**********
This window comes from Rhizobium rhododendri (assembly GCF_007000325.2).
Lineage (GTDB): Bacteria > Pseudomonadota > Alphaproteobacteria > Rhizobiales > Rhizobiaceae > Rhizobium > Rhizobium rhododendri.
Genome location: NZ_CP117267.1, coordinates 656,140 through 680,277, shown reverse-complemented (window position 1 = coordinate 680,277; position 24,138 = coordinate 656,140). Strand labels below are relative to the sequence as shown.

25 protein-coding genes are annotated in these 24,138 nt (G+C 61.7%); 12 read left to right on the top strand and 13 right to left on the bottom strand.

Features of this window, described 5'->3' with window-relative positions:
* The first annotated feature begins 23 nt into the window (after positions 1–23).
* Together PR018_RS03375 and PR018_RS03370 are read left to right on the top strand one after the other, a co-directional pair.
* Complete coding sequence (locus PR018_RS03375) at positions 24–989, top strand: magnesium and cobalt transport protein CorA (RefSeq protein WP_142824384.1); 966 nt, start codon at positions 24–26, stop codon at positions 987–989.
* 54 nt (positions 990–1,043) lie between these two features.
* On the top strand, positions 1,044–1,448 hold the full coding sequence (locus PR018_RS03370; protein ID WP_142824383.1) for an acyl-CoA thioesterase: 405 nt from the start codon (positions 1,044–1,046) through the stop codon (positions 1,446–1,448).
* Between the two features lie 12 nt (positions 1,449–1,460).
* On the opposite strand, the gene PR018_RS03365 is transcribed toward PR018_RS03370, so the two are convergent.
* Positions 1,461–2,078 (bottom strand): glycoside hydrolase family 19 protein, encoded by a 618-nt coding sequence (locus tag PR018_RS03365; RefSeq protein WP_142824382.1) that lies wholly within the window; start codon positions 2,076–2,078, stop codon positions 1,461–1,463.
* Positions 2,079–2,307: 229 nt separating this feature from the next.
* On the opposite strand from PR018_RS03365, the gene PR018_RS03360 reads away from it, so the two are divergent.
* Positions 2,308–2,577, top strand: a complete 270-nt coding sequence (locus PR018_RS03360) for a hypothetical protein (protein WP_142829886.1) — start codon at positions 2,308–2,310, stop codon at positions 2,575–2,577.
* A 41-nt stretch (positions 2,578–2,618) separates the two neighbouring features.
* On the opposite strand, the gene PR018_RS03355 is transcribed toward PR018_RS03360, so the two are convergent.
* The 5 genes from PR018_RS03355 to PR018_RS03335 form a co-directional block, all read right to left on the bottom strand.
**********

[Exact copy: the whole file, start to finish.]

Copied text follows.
This window comes from Rhizobium rhododendri (assembly GCF_007000325.2).
Lineage (GTDB): Bacteria > Pseudomonadota > Alphaproteobacteria > Rhizobiales > Rhizobiaceae > Rhizobium > Rhizobium rhododendri.
Genome location: NZ_CP117267.1, coordinates 656,140 through 680,277, shown reverse-complemented (window position 1 = coordinate 680,277; position 24,138 = coordinate 656,140). Strand labels below are relative to the sequence as shown.

25 protein-coding genes are annotated in these 24,138 nt (G+C 61.7%); 12 read left to right on the top strand and 13 right to left on the bottom strand.

Features of this window, described 5'->3' with window-relative positions:
* The first annotated feature begins 23 nt into the window (after positions 1–23).
* Together PR018_RS03375 and PR018_RS03370 are read left to right on the top strand one after the other, a co-directional pair.
* Complete coding sequence (locus PR018_RS03375) at positions 24–989, top strand: magnesium and cobalt transport protein CorA (RefSeq protein WP_142824384.1); 966 nt, start codon at positions 24–26, stop codon at positions 987–989.
* 54 nt (positions 990–1,043) lie between these two features.
* On the top strand, positions 1,044–1,448 hold the full coding sequence (locus PR018_RS03370; protein ID WP_142824383.1) for an acyl-CoA thioesterase: 405 nt from the start codon (positions 1,044–1,046) through the stop codon (positions 1,446–1,448).
* Between the two features lie 12 nt (positions 1,449–1,460).
* On the opposite strand, the gene PR018_RS03365 is transcribed toward PR018_RS03370, so the two are convergent.
* Positions 1,461–2,078 (bottom strand): glycoside hydrolase family 19 protein, encoded by a 618-nt coding sequence (locus tag PR018_RS03365; RefSeq protein WP_142824382.1) that lies wholly within the window; start codon positions 2,076–2,078, stop codon positions 1,461–1,463.
* Positions 2,079–2,307: 229 nt separating this feature from the next.
* On the opposite strand from PR018_RS03365, the gene PR018_RS03360 reads away from it, so the two are divergent.
* Positions 2,308–2,577, top strand: a complete 270-nt coding sequence (locus PR018_RS03360) for a hypothetical protein (protein WP_142829886.1) — start codon at positions 2,308–2,310, stop codon at positions 2,575–2,577.
* A 41-nt stretch (positions 2,578–2,618) separates the two neighbouring features.
* On the opposite strand, the gene PR018_RS03355 is transcribed toward PR018_RS03360, so the two are convergent.
* The 5 genes from PR018_RS03355 to PR018_RS03335 form a co-directional block, all read right to left on the bottom strand.